Math departments suffer, because they cannot afford buying the journals they used to buy. E.g., right now the famous Goettingen math department decided to cancel all(!!) its mathematical journals, in order to start over from scratch. But still, commercial publishers raise their journal prices by a rate which is unseen in most other economic areas.
Though it is possible to produce high ranked journals for as little as 15 US Cents/page or less (Annals of Mathematics, Documenta Mathematica) and to broadcast them for free on the Internet, there are journals charging 4 US Dollars and more per page!
If you want to find out about that, please look at the tables on http://www.mathematik.uni-bielefeld.de/~rehmann/BIB/AMS/Price_per_Page.html
Based on data collected by the AMS over many years, I have set up a collection of tables showing you the prices per volume and per page for 276 math journals. Here you can easily figure out which journal has the highest inflation rate over the years. In fact there are quite a few journals who have had an average inflation rate of 14 percent and more >>each year<< over a period of eight years or more! 40 journals charge more than one US Dollar per page!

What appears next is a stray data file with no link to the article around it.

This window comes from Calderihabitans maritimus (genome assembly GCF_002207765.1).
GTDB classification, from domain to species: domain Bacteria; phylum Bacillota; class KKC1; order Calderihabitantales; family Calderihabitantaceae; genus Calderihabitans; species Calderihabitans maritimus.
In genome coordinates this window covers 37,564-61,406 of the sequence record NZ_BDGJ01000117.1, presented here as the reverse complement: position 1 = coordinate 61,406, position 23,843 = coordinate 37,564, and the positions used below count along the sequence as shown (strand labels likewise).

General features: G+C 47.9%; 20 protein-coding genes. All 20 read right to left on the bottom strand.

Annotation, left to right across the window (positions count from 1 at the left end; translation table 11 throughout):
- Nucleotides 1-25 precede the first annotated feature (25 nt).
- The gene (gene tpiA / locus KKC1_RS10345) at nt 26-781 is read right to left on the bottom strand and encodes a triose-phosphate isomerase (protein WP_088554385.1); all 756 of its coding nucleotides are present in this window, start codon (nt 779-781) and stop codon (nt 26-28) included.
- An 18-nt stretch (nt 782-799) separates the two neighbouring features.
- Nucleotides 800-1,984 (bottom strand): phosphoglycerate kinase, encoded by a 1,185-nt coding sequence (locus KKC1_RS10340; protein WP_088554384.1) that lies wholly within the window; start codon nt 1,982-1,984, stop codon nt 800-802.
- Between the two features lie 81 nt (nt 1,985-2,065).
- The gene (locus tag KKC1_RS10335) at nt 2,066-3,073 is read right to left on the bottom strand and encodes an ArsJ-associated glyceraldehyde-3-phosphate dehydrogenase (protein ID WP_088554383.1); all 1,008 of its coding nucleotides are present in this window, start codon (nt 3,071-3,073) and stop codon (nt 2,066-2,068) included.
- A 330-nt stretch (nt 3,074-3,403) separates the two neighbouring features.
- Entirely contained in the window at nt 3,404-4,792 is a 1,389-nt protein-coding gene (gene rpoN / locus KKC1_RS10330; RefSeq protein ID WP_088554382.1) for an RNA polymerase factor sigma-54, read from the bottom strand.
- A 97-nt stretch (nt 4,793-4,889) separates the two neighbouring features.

Scientists are writing the content, scientists have developed and are maintaining the tools (like TeX) to format the content, and provide printer-ready work, do the peer review for free, give it for free to the publishers, and then buy it back from them for an incredible amount of money.
If you want to know how to do that: Publish in journals which are affordable - I have mentioned a few, and there are more. Tell your library to only maintain those.
If you are an editor, look at the SPARC publications: http://www.arl.org/sparc, for example at their brochure "Gaining Independence", a "Manual for Planning the Launch of a Nonprofit Electronic Publishing Venture", which tells you and your fellow editors what to do in order to make your journal independent!
November 2003, Ulf Rehmann (Bielefeld, Germany).